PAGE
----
Mar. 10, 2009

How To Find Dark Matter

by Guest Blogger


By Hugh Lippincott

In the last post, I said that dark matter could be a new type of particle that only interacts weakly, which is why we've never seen it before. The goal of my research is to build a very sensitive radiation detector and directly detect a WIMP (by observing the energy released on that rare occasion when a WIMP does interact with something in the detector). This is hard. Given our current limits on dark matter, we expect to see maybe a handful of events per year in our detector. That means we would run our detector continuously for an entire year, and we might see a single event that we could point to and say that it was a WIMP.

If that was the only requirement, building such a detector wouldn't be so hard. The difficulty arises in the fact that there is radiation flying all over the place all the time that is not associated with dark matter, and our detector is sensitive to that as well. This is known as background. It's as if you were trying to have a conversation with someone at a loud party who refused to raise his voice. Because of all the background conversations, it would be very hard to understand what that person was saying. A dark matter detector has a similar problem. For example, because of energetic particles passing through the atmosphere called cosmic rays and other ambient sources of radiation, a standard radiation detector (a Geiger counter is shown in the picture) goes off about 100 times per second. Or 10 million times a day. Or 3.7 billion times a year. And we want to be sensitive to 1 event. Imagine trying to hear what one particular person was saying when half of all the people on Earth were speaking at the same time and that's what dark matter experimentalists are trying to do.

How do we plan to do this? First, we will put our detector underground (in an active nickel mine in Sudbury, ON). This has been done with great success by neutrino experiments in the past – if the detector is underground, the earth helps shield the detector from cosmic rays, knocking the background down to say just the population of the USA. Second, we want to use very clean materials in our detector – if you can purify and clean everything very well, you can get rid of many sources of background that are always just lying around. Specifically, we plan to use liquid argon or liquid neon as our detector materials. These elements are very easily purified, so that we can remove anything that might produce radiation before filling our detector. Argon and neon have the great property that when exposed to radiation, they will “scintillate” or produce light. That will be our signal, in that we will look for flashes of light produced by a WIMP interacting in the liquid. In addition, the size of an argon or neon detector can be quite large, helping increase the size of our dark matter “target.”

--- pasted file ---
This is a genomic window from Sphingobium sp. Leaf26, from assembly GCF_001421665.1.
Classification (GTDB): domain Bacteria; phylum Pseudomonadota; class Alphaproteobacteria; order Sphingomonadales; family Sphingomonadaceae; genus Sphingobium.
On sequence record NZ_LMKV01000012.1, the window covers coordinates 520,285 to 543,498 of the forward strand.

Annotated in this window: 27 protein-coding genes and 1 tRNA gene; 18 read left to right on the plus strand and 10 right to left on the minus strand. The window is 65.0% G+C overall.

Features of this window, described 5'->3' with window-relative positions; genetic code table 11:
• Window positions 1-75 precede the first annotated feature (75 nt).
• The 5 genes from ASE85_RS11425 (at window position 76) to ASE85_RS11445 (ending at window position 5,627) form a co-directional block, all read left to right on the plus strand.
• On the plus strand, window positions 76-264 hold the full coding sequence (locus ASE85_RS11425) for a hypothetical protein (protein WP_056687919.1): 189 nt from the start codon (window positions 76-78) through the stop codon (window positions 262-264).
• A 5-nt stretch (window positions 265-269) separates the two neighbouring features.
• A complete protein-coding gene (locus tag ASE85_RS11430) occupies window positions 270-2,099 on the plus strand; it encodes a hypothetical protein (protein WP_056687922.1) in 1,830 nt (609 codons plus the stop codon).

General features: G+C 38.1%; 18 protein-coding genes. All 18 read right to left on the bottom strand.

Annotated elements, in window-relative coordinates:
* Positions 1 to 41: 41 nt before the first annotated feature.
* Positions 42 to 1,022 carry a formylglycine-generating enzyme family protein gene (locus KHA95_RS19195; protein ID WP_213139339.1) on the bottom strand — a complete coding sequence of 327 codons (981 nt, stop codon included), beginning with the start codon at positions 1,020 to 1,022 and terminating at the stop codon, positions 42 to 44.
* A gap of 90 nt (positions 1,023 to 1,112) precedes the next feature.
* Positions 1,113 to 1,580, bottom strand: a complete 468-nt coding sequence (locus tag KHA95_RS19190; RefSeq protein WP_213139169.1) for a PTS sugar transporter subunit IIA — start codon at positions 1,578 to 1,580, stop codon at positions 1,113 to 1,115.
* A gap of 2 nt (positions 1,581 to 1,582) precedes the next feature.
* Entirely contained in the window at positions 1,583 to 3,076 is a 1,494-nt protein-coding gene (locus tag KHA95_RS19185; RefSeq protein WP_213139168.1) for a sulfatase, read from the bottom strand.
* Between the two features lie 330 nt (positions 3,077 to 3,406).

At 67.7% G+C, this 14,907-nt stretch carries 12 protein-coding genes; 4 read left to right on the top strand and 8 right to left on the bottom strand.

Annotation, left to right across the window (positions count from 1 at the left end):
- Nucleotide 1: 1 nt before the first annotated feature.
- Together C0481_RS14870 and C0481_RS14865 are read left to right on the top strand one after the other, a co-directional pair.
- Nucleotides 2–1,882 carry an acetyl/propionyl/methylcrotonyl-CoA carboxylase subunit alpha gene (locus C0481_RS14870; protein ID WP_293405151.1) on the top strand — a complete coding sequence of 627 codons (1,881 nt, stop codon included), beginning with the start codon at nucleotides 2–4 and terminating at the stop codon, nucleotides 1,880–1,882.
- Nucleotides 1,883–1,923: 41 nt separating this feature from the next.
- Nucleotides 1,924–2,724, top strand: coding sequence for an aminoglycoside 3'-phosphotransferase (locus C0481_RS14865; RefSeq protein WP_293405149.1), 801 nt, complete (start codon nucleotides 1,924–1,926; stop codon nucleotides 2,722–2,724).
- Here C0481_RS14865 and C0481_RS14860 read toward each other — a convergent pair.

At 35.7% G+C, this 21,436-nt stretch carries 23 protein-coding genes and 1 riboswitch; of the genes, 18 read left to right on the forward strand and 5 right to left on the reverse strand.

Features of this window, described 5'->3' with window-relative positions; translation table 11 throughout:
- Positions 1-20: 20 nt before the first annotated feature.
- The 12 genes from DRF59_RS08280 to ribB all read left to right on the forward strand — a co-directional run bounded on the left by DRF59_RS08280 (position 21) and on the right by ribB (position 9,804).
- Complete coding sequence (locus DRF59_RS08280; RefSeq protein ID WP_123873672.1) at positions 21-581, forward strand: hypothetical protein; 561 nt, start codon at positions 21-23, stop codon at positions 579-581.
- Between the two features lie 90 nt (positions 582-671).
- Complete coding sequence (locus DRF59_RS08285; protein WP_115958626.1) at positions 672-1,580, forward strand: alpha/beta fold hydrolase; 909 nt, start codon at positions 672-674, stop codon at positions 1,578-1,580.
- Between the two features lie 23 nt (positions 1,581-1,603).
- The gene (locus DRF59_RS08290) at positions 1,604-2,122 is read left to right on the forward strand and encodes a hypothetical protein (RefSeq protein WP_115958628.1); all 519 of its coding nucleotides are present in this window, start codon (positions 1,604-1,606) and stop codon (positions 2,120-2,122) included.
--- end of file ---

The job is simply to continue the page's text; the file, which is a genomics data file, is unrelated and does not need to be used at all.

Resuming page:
Finally, we hope to reduce the majority of our backgrounds by using the timing of the light produced by an interaction. Most backgrounds in our detector are caused by radiation scattering off of electrons – these are called “electronic recoils.” A dark matter event would occur from a WIMP scattering off a nucleus, or a “nuclear recoil.” These two types of events have different time signatures in the scintillation light, and we can use the timing to tell them apart.

Our plan is to build a sensitive detector, eliminate all the backgrounds, and listen for that one interesting conversation.

About Guest Blogger

The views expressed are those of the author and are not necessarily those of Science Friday.

Science Friday® is produced by the Science Friday Initiative, a 501(c)(3) nonprofit organization.

Science Friday® and SciFri® are registered service marks of Science Friday, Inc. Site design by Pentagram; engineering by Mediapolis.

 

topics